Global oil use heads for steepest annual contraction in history

By Javier Blas and Grant Smith on 3/16/2020

LONDON (Bloomberg) - Global oil consumption is in free-fall, heading for the biggest annual contraction in history, as more countries introduce unprecedented measures to fight the coronavirus outbreak.

Travel bans, work-from-home, canceled vacations and disrupted supply chains all mean reduced demand for fuel. As societies respond to the virus, oil demand -- already hammered by China’s decision to shut down swathes of the economy -- is falling further. Oil traders, executives, hedge fund managers and consultants are revising down their forecasts dramatically.

The growing fear among many traders is that oil demand, which averaged just over 100 MMbpd in 2019, may contract by the most ever this year, easily outstripping the loss of almost 1 MMbpd during the great recession in 2009 and even surpassing the 2.65 MMbpd registered in 1980, when the world economy crashed after the second oil crisis.

“This global pandemic is something the world hasn’t witnessed since 1918,” said Pierre Andurand, who runs oil hedge fund Andurand Capital Management LLP. “I do not see how the the demand drop wouldn’t be multiples of the drop witnessed during the global financial crisis.”

Oil prices have fallen by more than 50% this year as the virus’s worsening impact on the global economy coincides with a massive supply shock: Saudi Arabia and Russia are in an all-out price war to pump more crude. On March 9, Brent crude plunged more than 20%, the largest one-day drop since the Gulf War in 1991. Prices dropped as much as 6.6% on Monday after wild swings in early Asian trading. Privately, some traders believe oil prices could drop into the single digits for the first time since the 1997-99 oil price war between Saudi Arabia and Venezuela.

“We haven’t seen a demand event like this in history,” said Saad Rahim, chief economist at oil trading giant Trafigura Group. “Every day is going to be worse for demand for some time.”

Consumption Engine. Goldman Sachs, which runs one of the largest commodity trading business in Wall Street, is now forecasting that oil demand will contract by more than 4 million barrels a day every month from February to April. Other investors see much larger demand drops in the short term.

Andurand estimates that demand could easily drop by 10 million barrels a day in this quarter and even beyond.

“We are going to see a dramatic decline in oil demand,” said Giovanni Serio, chief economist at Vitol Group, the world’s largest independent oil trader. “It’s a sudden shock to demand.”

The accelerating plunge in oil demand offers a window into the worsening state of the world economy as governments in Europe and the U.S. impose restraints on social behavior that stop people spending money and moving around.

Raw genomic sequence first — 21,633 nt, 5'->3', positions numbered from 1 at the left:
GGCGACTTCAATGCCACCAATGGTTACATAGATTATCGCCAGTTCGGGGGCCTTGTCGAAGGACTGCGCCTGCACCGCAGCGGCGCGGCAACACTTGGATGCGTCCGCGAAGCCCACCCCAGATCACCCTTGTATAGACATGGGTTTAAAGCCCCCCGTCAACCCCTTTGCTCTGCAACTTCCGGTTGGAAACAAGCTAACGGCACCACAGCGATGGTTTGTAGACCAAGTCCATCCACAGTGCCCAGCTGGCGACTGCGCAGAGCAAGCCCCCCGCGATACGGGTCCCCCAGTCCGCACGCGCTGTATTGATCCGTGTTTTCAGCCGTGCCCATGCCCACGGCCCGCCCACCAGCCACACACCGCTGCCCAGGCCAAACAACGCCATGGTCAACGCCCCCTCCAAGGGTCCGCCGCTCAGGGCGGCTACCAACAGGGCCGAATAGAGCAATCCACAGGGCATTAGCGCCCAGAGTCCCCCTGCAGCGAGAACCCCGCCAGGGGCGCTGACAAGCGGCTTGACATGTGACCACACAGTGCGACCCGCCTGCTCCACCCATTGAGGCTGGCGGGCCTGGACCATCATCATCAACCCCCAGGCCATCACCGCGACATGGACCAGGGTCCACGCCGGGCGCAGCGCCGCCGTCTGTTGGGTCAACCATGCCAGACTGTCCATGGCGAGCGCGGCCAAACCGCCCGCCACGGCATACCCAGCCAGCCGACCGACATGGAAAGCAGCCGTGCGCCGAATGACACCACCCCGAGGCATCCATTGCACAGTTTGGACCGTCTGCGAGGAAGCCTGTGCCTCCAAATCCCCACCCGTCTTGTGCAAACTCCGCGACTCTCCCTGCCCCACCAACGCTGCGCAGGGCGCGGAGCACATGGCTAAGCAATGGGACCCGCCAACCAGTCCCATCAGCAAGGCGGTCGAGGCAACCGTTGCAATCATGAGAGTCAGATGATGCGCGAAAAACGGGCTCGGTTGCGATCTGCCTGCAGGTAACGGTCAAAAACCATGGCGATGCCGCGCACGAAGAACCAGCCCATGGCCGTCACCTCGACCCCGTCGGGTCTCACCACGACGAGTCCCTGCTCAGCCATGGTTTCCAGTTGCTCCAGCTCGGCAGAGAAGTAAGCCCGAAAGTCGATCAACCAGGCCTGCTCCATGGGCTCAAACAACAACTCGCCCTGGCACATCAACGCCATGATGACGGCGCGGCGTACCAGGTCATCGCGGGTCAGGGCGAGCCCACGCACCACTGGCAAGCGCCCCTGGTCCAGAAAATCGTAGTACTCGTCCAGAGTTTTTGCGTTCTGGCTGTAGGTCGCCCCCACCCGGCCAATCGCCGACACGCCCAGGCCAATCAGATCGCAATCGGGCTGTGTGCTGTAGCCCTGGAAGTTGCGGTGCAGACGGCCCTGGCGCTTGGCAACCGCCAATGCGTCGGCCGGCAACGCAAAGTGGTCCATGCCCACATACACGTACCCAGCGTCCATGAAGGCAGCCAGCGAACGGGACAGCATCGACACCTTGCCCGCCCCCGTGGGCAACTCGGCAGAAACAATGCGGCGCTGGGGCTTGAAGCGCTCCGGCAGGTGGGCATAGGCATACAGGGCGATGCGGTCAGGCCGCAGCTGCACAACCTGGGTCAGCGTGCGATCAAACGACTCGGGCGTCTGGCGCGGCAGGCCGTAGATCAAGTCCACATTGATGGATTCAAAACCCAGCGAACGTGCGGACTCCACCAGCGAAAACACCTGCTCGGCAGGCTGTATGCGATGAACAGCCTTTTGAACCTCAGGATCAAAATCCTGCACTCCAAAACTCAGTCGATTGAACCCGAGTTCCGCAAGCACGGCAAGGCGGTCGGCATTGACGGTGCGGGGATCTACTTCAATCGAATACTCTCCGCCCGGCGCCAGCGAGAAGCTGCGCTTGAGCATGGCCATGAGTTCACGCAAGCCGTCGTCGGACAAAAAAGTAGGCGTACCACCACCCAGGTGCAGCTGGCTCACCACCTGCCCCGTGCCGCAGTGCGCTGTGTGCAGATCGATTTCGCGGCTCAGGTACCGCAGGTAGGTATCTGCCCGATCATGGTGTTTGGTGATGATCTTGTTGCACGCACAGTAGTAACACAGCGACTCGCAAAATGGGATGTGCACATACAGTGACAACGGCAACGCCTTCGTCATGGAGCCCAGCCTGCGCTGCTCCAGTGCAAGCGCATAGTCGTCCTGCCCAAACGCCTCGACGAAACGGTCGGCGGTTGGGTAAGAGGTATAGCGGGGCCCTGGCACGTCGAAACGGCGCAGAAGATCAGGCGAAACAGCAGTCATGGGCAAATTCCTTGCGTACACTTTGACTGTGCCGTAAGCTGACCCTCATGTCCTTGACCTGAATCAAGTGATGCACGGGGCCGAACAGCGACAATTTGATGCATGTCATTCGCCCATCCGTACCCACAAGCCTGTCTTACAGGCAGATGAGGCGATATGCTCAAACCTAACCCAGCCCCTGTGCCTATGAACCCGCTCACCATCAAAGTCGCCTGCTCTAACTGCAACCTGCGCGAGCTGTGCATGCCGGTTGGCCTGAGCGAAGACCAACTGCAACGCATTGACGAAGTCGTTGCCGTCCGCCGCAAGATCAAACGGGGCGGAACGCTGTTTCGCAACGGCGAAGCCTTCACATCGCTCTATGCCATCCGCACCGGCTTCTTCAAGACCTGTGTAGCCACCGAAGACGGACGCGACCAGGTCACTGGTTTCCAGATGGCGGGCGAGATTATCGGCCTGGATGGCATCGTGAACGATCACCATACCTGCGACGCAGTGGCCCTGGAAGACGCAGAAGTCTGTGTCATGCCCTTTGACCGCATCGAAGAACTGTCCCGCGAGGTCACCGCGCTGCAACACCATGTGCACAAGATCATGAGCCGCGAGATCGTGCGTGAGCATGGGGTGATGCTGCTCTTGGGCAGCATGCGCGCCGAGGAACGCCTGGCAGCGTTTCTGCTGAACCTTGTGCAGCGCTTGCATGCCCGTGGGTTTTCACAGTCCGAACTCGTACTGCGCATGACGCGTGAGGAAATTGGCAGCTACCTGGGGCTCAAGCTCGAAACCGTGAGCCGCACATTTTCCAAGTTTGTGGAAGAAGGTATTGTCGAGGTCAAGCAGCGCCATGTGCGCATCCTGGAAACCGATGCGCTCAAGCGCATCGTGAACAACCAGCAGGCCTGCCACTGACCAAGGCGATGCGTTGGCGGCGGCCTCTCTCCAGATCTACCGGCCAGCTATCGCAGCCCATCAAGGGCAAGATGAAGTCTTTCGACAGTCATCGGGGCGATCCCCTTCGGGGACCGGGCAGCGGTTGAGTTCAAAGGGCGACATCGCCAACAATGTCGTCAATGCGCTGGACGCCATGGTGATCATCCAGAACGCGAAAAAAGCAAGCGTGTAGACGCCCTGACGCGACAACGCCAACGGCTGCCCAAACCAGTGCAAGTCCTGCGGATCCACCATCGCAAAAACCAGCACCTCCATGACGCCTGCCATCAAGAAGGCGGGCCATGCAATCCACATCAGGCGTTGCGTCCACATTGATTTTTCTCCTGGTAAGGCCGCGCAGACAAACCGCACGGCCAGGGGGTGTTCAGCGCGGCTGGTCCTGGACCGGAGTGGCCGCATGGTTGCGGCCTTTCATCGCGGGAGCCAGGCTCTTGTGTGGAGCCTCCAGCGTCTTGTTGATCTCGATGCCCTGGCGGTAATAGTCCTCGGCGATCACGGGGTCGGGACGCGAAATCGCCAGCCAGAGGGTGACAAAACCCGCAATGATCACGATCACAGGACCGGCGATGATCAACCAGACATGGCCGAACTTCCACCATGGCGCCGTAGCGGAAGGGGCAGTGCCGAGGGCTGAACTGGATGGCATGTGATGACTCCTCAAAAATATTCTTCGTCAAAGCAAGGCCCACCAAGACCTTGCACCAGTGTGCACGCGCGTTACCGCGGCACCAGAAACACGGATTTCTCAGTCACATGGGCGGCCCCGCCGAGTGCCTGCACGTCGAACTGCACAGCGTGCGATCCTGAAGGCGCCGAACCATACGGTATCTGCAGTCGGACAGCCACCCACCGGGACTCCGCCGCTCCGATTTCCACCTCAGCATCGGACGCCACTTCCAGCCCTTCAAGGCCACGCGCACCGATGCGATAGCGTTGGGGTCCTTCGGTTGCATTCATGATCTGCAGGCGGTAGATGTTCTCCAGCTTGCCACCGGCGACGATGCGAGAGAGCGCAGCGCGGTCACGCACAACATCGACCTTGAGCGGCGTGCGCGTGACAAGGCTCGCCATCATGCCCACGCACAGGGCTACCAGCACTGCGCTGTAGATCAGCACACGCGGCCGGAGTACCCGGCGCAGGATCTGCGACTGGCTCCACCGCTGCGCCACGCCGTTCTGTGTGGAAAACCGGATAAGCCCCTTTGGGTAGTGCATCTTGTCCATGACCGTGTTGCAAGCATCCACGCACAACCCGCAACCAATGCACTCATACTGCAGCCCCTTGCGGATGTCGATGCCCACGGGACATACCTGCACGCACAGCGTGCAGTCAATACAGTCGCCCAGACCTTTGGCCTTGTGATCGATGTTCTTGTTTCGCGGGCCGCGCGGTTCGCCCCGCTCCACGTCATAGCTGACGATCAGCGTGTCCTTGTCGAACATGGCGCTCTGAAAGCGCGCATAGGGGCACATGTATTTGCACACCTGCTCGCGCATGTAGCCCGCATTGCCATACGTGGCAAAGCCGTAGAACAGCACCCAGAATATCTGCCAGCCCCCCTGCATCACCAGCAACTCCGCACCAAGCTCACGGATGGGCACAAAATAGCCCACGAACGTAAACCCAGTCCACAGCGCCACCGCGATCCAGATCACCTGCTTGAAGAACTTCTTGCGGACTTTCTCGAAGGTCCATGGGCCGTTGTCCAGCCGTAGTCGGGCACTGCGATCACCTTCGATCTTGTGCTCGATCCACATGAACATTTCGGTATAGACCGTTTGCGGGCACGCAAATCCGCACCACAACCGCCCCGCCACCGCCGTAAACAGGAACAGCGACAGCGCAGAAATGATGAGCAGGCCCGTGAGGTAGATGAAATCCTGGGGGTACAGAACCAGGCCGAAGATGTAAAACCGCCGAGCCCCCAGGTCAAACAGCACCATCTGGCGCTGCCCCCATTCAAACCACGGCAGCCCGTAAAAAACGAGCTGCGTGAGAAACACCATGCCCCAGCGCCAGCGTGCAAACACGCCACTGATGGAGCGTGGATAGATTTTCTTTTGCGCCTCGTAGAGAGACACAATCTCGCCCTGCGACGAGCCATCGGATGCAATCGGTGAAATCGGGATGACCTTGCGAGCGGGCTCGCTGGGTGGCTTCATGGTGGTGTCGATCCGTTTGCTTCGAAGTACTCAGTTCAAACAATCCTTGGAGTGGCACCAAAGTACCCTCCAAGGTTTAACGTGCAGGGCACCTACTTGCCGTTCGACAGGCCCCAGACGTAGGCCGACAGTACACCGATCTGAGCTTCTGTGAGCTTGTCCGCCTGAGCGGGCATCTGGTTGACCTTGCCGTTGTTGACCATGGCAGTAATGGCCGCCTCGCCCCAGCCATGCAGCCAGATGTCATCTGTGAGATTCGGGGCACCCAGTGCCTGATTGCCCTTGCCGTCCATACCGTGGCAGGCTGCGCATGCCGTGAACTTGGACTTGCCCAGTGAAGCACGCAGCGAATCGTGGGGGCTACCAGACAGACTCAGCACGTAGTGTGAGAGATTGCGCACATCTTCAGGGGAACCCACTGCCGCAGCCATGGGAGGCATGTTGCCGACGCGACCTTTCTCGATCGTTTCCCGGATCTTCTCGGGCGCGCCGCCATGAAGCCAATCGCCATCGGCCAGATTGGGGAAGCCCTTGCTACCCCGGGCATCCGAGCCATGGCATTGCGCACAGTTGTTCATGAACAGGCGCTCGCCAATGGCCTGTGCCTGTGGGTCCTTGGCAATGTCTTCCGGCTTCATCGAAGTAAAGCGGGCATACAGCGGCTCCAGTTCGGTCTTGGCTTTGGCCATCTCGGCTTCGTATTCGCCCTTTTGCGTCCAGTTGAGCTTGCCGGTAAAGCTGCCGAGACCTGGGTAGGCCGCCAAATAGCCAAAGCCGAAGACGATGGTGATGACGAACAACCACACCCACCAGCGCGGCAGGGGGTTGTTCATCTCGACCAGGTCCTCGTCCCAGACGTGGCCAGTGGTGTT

The anecdotal evidence of lower oil demand is everywhere: Deutsche Lufthansa AG, the German carrier, said it could reduce the number of flights by as much as 70% in the next few days while American Airlines Group Inc. will slash long-haul international flights by 75%, Delta Air Lines Inc. grounded as many as 300 planes and Air New Zealand Ltd. will slash its long-haul capacity by 85%. Traffic congestion in cities from Seattle to Milan and Madrid show fewer journeys, according to data from TomTom International BV. Restaurant bookings in New York, Boston, San Francisco and Seattle fell by as much 50% compared to a year ago, according to OpenTable, an online restaurant-reservation service.

People around the the world also face more draconian restrictions on gatherings and travel. Italy and Spain have effectively locked down their populations, more than 100 million people combined, and several other European nations are closing down schools. In the U.S., which extended its travel ban to include Britain and Ireland, several states are also moving to shut down nearly all social activity. Austria banned all gatherings, Norway as good as sealed itself off from outsiders and France closed its cafes and restaurants. Australia said anyone entering the country must self-isolate for two weeks.

For the oil market, it’s a mirror of what happened in China earlier this year, but on a much wider scale. At the height of the coronavirus outbreak in China in February, the country’s oil demand fell at least 20%, or about 3 million barrels a day. The U.S., Germany, France, Italy, Spain, the U.K. and Canada consume 31 million barrels a day, implying that a similar percentage drop in consumption to the one that China suffered would cut demand by about six million barrels a day.

Trafigura, among the world’s top-three independent oil traders, is publicly the most bearish about demand, saying that consumption could soon be contracting by close to 10 million barrels a day, or 10% of global demand, with perhaps more to come. Its forecast is for a relatively short period of time, rather than a quarterly or an annual forecast. But it shows the sudden drop in consumption.

Oil consultants have marked down their demand forecast significantly over the last two days. IHS Markit believes consumption will drop by 1.42 million barrels a day on average this year –- and it has a worse-case scenario for a 2.8 million barrels a day drop. FGE, another oil consultant, is now forecasting a 1.3 million barrels a day drop on average for the year. The International Energy Agency, in a forecast that already looks dated, said on March 9 that 2020 oil demand would contract by about 90,000 barrels a day.

The “demand drop is really accelerating,” said Jamie Webster, at the Boston Consulting Group.

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